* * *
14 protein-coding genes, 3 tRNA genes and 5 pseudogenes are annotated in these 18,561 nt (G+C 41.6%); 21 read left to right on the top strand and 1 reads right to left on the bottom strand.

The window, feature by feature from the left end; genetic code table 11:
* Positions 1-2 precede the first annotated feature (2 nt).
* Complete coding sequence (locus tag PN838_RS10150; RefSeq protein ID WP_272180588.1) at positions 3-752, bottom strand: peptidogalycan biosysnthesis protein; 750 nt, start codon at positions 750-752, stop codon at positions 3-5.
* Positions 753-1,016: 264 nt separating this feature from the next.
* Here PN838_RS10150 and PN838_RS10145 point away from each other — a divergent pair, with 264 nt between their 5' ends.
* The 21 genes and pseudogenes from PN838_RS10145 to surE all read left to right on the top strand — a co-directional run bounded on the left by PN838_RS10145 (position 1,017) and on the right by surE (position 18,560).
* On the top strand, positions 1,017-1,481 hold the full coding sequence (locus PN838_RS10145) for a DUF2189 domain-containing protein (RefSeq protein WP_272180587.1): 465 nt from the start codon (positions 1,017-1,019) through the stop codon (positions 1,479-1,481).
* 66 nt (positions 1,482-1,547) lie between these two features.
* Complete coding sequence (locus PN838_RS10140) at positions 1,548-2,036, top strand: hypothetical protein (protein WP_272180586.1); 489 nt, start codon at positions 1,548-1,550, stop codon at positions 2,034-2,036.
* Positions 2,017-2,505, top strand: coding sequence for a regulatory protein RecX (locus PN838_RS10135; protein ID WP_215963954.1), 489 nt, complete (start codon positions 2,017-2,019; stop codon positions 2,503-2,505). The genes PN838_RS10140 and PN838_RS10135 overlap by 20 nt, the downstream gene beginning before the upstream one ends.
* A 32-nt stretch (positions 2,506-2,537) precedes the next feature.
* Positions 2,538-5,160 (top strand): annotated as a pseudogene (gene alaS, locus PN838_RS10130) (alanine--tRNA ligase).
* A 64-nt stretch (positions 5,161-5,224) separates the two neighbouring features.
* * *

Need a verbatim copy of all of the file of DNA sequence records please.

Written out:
14 protein-coding genes, 3 tRNA genes and 5 pseudogenes are annotated in these 18,561 nt (G+C 41.6%); 21 read left to right on the top strand and 1 reads right to left on the bottom strand.

The window, feature by feature from the left end; genetic code table 11:
* Positions 1-2 precede the first annotated feature (2 nt).
* Complete coding sequence (locus tag PN838_RS10150; RefSeq protein ID WP_272180588.1) at positions 3-752, bottom strand: peptidogalycan biosysnthesis protein; 750 nt, start codon at positions 750-752, stop codon at positions 3-5.
* Positions 753-1,016: 264 nt separating this feature from the next.
* Here PN838_RS10150 and PN838_RS10145 point away from each other — a divergent pair, with 264 nt between their 5' ends.
* The 21 genes and pseudogenes from PN838_RS10145 to surE all read left to right on the top strand — a co-directional run bounded on the left by PN838_RS10145 (position 1,017) and on the right by surE (position 18,560).
* On the top strand, positions 1,017-1,481 hold the full coding sequence (locus PN838_RS10145) for a DUF2189 domain-containing protein (RefSeq protein WP_272180587.1): 465 nt from the start codon (positions 1,017-1,019) through the stop codon (positions 1,479-1,481).
* 66 nt (positions 1,482-1,547) lie between these two features.
* Complete coding sequence (locus PN838_RS10140) at positions 1,548-2,036, top strand: hypothetical protein (protein WP_272180586.1); 489 nt, start codon at positions 1,548-1,550, stop codon at positions 2,034-2,036.
* Positions 2,017-2,505, top strand: coding sequence for a regulatory protein RecX (locus PN838_RS10135; protein ID WP_215963954.1), 489 nt, complete (start codon positions 2,017-2,019; stop codon positions 2,503-2,505). The genes PN838_RS10140 and PN838_RS10135 overlap by 20 nt, the downstream gene beginning before the upstream one ends.
* A 32-nt stretch (positions 2,506-2,537) precedes the next feature.
* Positions 2,538-5,160 (top strand): annotated as a pseudogene (gene alaS, locus PN838_RS10130) (alanine--tRNA ligase).
* A 64-nt stretch (positions 5,161-5,224) separates the two neighbouring features.